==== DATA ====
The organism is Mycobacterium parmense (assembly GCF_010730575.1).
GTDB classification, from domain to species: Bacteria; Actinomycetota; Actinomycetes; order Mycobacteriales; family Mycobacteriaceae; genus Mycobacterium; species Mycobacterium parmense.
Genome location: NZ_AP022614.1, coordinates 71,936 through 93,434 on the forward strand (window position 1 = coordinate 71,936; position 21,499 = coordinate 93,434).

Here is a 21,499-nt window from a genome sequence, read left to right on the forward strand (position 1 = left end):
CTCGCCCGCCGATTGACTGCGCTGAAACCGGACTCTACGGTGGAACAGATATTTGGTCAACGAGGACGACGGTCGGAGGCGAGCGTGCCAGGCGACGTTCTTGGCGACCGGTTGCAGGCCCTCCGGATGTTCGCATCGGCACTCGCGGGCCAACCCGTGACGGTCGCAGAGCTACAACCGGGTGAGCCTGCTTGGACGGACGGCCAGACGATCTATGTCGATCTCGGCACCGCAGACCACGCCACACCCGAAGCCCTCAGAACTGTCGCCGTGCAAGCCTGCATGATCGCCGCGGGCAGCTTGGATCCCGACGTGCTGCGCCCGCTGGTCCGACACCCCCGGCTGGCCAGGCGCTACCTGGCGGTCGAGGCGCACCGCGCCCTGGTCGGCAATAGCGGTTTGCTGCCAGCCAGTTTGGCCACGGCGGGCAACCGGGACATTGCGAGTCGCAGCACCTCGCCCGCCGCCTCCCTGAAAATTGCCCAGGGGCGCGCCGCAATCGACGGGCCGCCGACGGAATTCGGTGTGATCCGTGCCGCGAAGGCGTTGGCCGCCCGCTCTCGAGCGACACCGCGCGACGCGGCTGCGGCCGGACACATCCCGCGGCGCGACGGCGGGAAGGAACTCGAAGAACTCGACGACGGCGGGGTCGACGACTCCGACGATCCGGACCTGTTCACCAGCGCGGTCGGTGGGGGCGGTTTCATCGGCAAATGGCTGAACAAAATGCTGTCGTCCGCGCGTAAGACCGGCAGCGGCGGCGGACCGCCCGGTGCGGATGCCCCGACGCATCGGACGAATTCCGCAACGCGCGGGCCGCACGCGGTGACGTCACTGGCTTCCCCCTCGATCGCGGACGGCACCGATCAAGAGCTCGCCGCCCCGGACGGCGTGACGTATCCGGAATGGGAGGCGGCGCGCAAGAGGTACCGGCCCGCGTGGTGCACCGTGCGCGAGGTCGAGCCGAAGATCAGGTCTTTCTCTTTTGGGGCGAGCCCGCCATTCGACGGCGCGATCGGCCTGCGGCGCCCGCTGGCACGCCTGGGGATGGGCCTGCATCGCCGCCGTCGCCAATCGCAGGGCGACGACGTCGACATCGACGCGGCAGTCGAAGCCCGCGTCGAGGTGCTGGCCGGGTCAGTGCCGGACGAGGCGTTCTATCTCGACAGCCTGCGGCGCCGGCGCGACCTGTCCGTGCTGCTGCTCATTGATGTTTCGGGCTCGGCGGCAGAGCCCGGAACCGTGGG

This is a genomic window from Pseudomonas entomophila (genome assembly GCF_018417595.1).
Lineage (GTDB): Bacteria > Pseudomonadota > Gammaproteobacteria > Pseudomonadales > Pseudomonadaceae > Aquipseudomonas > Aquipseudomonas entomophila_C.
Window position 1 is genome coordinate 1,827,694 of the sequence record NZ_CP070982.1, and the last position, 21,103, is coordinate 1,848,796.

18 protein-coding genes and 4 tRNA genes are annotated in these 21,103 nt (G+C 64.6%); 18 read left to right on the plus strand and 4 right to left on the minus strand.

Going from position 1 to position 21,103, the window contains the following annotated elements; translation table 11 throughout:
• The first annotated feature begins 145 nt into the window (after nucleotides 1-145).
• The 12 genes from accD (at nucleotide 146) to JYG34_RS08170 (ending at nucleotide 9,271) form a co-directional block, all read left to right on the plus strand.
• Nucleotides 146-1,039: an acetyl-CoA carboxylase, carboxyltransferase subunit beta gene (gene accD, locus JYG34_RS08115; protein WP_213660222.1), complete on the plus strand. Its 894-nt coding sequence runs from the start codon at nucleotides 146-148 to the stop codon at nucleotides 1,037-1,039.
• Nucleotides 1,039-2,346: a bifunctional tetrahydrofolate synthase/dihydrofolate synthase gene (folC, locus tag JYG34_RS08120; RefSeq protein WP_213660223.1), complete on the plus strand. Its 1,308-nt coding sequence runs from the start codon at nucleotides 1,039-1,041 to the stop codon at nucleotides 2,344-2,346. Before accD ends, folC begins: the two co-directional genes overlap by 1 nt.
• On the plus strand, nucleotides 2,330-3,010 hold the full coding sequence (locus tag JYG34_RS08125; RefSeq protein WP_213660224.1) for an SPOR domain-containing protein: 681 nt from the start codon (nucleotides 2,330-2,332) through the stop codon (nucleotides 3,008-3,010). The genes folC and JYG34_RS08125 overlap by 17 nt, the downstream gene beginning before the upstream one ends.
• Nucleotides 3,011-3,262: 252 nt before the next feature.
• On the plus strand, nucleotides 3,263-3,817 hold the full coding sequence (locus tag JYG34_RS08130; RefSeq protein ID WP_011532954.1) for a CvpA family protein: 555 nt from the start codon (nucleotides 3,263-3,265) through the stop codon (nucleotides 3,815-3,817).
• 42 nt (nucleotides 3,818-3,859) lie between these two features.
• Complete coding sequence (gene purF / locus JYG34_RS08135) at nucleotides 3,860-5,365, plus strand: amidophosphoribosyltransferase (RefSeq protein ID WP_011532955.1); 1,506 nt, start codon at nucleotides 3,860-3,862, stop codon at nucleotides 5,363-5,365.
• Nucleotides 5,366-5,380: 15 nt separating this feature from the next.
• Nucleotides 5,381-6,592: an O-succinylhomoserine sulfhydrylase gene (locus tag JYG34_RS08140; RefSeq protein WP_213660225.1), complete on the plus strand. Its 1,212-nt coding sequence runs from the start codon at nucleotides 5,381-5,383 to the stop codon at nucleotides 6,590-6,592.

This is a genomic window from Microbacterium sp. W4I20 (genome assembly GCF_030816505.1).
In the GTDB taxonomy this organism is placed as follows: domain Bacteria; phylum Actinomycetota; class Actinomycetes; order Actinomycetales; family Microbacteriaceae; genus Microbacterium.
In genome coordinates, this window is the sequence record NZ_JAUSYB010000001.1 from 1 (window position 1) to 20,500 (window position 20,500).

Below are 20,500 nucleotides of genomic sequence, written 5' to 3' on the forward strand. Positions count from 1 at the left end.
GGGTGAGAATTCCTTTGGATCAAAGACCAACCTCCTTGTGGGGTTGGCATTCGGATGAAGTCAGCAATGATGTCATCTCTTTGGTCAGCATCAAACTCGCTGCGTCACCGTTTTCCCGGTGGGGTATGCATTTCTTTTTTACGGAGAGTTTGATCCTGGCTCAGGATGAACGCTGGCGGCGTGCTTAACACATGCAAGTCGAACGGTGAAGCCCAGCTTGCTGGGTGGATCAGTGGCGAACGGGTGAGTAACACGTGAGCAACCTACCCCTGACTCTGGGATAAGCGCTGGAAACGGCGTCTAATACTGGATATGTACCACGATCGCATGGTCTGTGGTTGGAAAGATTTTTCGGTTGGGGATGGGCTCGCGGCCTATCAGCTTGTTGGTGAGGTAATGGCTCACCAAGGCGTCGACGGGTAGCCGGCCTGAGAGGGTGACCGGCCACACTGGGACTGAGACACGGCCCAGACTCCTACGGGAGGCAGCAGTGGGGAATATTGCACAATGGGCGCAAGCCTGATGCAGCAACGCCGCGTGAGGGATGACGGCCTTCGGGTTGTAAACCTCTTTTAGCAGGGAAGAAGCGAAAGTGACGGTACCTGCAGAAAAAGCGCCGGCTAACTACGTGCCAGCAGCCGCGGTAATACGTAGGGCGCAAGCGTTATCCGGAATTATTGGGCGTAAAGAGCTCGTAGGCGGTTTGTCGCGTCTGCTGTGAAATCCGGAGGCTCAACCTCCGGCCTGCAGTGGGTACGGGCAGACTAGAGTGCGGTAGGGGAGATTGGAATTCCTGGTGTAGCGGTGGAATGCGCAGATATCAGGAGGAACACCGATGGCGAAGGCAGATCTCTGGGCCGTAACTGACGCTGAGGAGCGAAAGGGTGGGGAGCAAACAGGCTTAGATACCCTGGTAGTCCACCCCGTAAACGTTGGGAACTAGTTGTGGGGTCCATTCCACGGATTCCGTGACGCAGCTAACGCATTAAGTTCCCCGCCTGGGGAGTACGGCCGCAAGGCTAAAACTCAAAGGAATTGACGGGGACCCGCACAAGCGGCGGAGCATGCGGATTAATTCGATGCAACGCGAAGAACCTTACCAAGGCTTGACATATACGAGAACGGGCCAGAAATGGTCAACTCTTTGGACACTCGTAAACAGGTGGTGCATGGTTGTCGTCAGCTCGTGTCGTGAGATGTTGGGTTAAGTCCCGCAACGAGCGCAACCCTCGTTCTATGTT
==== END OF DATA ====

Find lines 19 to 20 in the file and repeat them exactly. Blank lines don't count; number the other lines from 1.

• Complete coding sequence (gene purF / locus JYG34_RS08135) at nucleotides 3,860-5,365, plus strand: amidophosphoribosyltransferase (RefSeq protein ID WP_011532955.1); 1,506 nt, start codon at nucleotides 3,860-3,862, stop codon at nucleotides 5,363-5,365.
• Nucleotides 5,366-5,380: 15 nt separating this feature from the next.